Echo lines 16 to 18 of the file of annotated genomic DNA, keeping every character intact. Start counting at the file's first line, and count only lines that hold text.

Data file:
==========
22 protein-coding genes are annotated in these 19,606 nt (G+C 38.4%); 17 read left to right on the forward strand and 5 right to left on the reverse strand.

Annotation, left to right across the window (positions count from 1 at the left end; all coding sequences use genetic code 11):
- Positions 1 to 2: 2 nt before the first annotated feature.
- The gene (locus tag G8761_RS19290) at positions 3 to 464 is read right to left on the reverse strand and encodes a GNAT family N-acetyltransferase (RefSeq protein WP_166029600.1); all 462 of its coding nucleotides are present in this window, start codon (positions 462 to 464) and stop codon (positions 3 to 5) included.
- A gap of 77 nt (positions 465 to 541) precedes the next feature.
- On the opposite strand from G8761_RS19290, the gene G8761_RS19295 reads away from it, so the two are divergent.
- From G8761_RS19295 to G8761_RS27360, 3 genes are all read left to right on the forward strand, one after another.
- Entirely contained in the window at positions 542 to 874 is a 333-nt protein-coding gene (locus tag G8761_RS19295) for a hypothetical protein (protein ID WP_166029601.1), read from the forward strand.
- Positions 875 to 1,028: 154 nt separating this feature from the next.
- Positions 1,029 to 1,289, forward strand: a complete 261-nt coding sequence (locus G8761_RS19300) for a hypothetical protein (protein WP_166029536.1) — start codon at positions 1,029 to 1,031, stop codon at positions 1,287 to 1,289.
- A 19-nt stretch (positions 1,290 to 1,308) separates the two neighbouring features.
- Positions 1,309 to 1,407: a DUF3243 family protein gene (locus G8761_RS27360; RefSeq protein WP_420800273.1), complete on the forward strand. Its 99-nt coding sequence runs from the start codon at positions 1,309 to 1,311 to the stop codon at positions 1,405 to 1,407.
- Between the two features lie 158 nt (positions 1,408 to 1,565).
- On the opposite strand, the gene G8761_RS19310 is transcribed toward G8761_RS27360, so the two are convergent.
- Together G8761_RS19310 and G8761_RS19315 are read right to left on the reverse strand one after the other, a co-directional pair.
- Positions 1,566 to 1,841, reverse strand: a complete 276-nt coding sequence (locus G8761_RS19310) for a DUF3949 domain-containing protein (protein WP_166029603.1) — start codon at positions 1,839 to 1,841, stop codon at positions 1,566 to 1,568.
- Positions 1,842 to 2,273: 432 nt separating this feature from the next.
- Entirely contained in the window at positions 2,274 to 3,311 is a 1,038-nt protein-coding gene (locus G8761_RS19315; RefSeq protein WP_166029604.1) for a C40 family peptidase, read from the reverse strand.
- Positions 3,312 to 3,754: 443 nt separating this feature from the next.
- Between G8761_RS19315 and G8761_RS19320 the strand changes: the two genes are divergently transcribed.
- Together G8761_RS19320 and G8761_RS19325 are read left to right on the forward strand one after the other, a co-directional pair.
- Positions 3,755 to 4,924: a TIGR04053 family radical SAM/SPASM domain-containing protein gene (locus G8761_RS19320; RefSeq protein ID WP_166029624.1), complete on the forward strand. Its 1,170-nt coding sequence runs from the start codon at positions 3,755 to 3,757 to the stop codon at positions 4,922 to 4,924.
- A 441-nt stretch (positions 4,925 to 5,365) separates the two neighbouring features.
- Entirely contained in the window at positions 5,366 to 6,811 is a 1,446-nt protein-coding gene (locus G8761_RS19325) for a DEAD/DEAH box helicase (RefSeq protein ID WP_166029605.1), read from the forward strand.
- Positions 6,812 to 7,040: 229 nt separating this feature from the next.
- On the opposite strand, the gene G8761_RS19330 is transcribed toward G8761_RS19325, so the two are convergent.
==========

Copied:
- Positions 1,566 to 1,841, reverse strand: a complete 276-nt coding sequence (locus G8761_RS19310) for a DUF3949 domain-containing protein (protein WP_166029603.1) — start codon at positions 1,839 to 1,841, stop codon at positions 1,566 to 1,568.
- Positions 1,842 to 2,273: 432 nt separating this feature from the next.
- Entirely contained in the window at positions 2,274 to 3,311 is a 1,038-nt protein-coding gene (locus G8761_RS19315; RefSeq protein WP_166029604.1) for a C40 family peptidase, read from the reverse strand.